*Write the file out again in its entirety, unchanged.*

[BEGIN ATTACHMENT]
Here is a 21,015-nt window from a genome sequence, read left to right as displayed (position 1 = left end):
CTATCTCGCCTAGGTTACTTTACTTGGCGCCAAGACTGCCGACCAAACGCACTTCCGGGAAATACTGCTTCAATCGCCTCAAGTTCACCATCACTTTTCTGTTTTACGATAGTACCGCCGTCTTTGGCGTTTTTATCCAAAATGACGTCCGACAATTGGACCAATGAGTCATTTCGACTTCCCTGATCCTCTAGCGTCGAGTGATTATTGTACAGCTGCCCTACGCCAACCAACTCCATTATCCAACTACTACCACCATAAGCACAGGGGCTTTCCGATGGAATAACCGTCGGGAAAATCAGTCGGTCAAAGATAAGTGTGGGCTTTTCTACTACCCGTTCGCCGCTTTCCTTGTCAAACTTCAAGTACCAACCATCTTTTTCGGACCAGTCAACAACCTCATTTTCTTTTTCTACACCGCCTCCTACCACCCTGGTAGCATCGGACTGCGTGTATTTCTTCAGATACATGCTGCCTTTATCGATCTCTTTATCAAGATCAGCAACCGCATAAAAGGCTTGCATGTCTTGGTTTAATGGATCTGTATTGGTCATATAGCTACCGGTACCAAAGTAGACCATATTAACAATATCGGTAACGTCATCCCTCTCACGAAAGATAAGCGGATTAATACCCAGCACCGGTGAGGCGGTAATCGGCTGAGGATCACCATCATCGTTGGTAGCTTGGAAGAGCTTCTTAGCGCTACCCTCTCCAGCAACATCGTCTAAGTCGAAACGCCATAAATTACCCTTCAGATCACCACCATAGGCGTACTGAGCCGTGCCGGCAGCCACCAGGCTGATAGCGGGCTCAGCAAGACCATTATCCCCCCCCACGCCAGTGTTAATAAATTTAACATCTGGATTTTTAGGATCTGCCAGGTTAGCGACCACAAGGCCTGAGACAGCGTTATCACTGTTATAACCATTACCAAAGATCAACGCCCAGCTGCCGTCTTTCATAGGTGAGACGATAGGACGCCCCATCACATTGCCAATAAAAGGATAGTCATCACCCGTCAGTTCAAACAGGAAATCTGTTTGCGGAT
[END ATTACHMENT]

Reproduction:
Here is a 21,015-nt window from a genome sequence, read left to right as displayed (position 1 = left end):
CTATCTCGCCTAGGTTACTTTACTTGGCGCCAAGACTGCCGACCAAACGCACTTCCGGGAAATACTGCTTCAATCGCCTCAAGTTCACCATCACTTTTCTGTTTTACGATAGTACCGCCGTCTTTGGCGTTTTTATCCAAAATGACGTCCGACAATTGGACCAATGAGTCATTTCGACTTCCCTGATCCTCTAGCGTCGAGTGATTATTGTACAGCTGCCCTACGCCAACCAACTCCATTATCCAACTACTACCACCATAAGCACAGGGGCTTTCCGATGGAATAACCGTCGGGAAAATCAGTCGGTCAAAGATAAGTGTGGGCTTTTCTACTACCCGTTCGCCGCTTTCCTTGTCAAACTTCAAGTACCAACCATCTTTTTCGGACCAGTCAACAACCTCATTTTCTTTTTCTACACCGCCTCCTACCACCCTGGTAGCATCGGACTGCGTGTATTTCTTCAGATACATGCTGCCTTTATCGATCTCTTTATCAAGATCAGCAACCGCATAAAAGGCTTGCATGTCTTGGTTTAATGGATCTGTATTGGTCATATAGCTACCGGTACCAAAGTAGACCATATTAACAATATCGGTAACGTCATCCCTCTCACGAAAGATAAGCGGATTAATACCCAGCACCGGTGAGGCGGTAATCGGCTGAGGATCACCATCATCGTTGGTAGCTTGGAAGAGCTTCTTAGCGCTACCCTCTCCAGCAACATCGTCTAAGTCGAAACGCCATAAATTACCCTTCAGATCACCACCATAGGCGTACTGAGCCGTGCCGGCAGCCACCAGGCTGATAGCGGGCTCAGCAAGACCATTATCCCCCCCCACGCCAGTGTTAATAAATTTAACATCTGGATTTTTAGGATCTGCCAGGTTAGCGACCACAAGGCCTGAGACAGCGTTATCACTGTTATAACCATTACCAAAGATCAACGCCCAGCTGCCGTCTTTCATAGGTGAGACGATAGGACGCCCCATCACATTGCCAATAAAAGGATAGTCATCACCCGTCAGTTCAAACAGGAAATCTGTTTGCGGAT